This is the man who allegedly supplied his sister and cousin with the synthetic drugs believed to be the cause of their deaths.
Isitolo Roimata Douglas Uritua, also known as Chris, appeared in the Waitakere District Court this morning.
For the first time, the Herald can show photographs of the accused supplier.
He was arrested last month after the deaths of his sister Marilyn Makikiriti and cousin Junior Taneao two days later.
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Both died in early September and their deaths have both been referred to the coroner by police, who believe they were victims of fatal doses of synthetic drugs.
Police allege Uritua supplied both Makikiriti - who had given birth to her third son just two weeks earlier - and Taneao.
He is facing two charges of selling or supplying a psychoactive substance.
Mitchell Moss and another man who has interim name suppression have been charged alongside Uritiua.
It is understood police alleged the pair supplied Uritua with the drugs that he gave his sister and cousin.
Uritua appeared before Judge Josephine Bouchier just after 10.30am today.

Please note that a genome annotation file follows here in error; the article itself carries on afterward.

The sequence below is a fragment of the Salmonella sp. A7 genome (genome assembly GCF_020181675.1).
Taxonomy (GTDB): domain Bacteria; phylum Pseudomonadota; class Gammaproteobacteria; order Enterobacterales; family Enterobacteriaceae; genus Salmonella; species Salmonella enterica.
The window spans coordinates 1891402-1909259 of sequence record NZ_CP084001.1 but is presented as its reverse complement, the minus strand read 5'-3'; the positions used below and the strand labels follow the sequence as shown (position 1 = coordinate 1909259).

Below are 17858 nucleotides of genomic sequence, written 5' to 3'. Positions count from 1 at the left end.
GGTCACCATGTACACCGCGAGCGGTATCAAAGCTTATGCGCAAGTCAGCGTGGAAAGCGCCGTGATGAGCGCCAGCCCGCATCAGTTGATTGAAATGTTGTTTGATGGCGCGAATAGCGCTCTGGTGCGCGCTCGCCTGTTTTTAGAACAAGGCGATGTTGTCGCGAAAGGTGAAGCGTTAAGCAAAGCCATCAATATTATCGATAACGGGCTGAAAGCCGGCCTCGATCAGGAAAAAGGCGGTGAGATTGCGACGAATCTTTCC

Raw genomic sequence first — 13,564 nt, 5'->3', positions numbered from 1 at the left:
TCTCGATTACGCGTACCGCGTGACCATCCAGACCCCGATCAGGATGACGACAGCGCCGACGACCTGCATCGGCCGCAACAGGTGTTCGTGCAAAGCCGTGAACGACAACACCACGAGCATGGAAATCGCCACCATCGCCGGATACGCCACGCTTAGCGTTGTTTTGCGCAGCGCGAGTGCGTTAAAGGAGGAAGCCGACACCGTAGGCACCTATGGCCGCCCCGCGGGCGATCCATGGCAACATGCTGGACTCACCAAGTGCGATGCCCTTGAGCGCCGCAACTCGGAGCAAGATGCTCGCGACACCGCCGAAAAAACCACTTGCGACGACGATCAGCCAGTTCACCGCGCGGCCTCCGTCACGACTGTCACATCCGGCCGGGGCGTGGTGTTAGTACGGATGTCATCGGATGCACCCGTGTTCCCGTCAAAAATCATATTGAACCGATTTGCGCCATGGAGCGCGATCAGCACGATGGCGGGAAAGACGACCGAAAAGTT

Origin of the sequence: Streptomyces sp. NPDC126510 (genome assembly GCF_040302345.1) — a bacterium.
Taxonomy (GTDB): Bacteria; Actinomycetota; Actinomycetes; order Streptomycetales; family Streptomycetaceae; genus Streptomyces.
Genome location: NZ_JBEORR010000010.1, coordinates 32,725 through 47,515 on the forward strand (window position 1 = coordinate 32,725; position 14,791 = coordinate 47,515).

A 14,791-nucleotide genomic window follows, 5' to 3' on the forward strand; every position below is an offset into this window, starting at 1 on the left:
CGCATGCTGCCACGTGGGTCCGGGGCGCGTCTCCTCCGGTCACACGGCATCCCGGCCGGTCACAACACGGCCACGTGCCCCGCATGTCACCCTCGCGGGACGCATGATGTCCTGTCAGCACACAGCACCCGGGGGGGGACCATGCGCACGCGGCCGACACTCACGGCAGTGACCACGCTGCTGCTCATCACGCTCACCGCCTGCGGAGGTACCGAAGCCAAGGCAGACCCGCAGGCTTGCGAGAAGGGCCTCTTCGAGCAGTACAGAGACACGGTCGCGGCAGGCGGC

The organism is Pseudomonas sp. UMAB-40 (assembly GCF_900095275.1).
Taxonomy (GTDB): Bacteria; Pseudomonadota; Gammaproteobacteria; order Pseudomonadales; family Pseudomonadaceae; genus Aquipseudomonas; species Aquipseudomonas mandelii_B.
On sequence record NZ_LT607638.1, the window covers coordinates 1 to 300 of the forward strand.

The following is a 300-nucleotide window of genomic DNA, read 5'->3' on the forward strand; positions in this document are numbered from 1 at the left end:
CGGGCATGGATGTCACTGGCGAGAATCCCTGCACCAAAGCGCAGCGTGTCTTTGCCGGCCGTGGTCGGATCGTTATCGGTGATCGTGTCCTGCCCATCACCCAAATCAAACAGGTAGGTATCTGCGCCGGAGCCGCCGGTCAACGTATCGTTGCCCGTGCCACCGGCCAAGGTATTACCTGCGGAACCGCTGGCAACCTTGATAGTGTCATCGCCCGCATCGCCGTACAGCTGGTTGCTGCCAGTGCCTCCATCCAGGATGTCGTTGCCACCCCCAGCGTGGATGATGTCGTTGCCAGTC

He did not enter a plea and was remanded on bail until his next date.
His lawyer Michael Ip said he had only just received the disclosure documents - effectively all of the evidence police have against Uritiua - yesterday.
He sought a remand to familiarise himself properly with the police case.
Ip said Uritua had no comment to make about the charges.
Uritua appeared in court alone but it is understood he is being supported by his family.
They do not believe he is responsible for the deaths.
A spokeswoman told the Herald they did not want to comment.
Uritua will next appear on October 19.
Makikiriti and Taneao are among 20 deaths before the coroner suspected to be related to synthetic drugs.
The list also includes 22-year-old Henderson father Calum Jones, whose parents spoke out about synthetics in the Herald last month.
What are synthetic drugs?
Smokable products containing varieties of plant matter that have been infused with synthetic cannabinomimetic or other substances.
They were intended to be a legal alternative to cannabis, but are now banned.
Synthetic drugs have been linked to an increased risk of seizures.
Effects include, but are not limited to: decreased motor coordination, fast or irregular heartbeat, disassociation, dizziness, paranoia, psychosis.
Use of synthetic drugs in New Zealand has also been linked to renal failure and heart failure.
Where to get help
If you, or someone you know, is using synthetic drugs, police urge you to stop immediately and seek help if needed by contacting your local GP or by ringing the Alcohol and Drug Helpline on 0800 787 797 or text 8681 seven days a week to speak to a trained counsellor.
If you or someone else is in immediate danger call 111.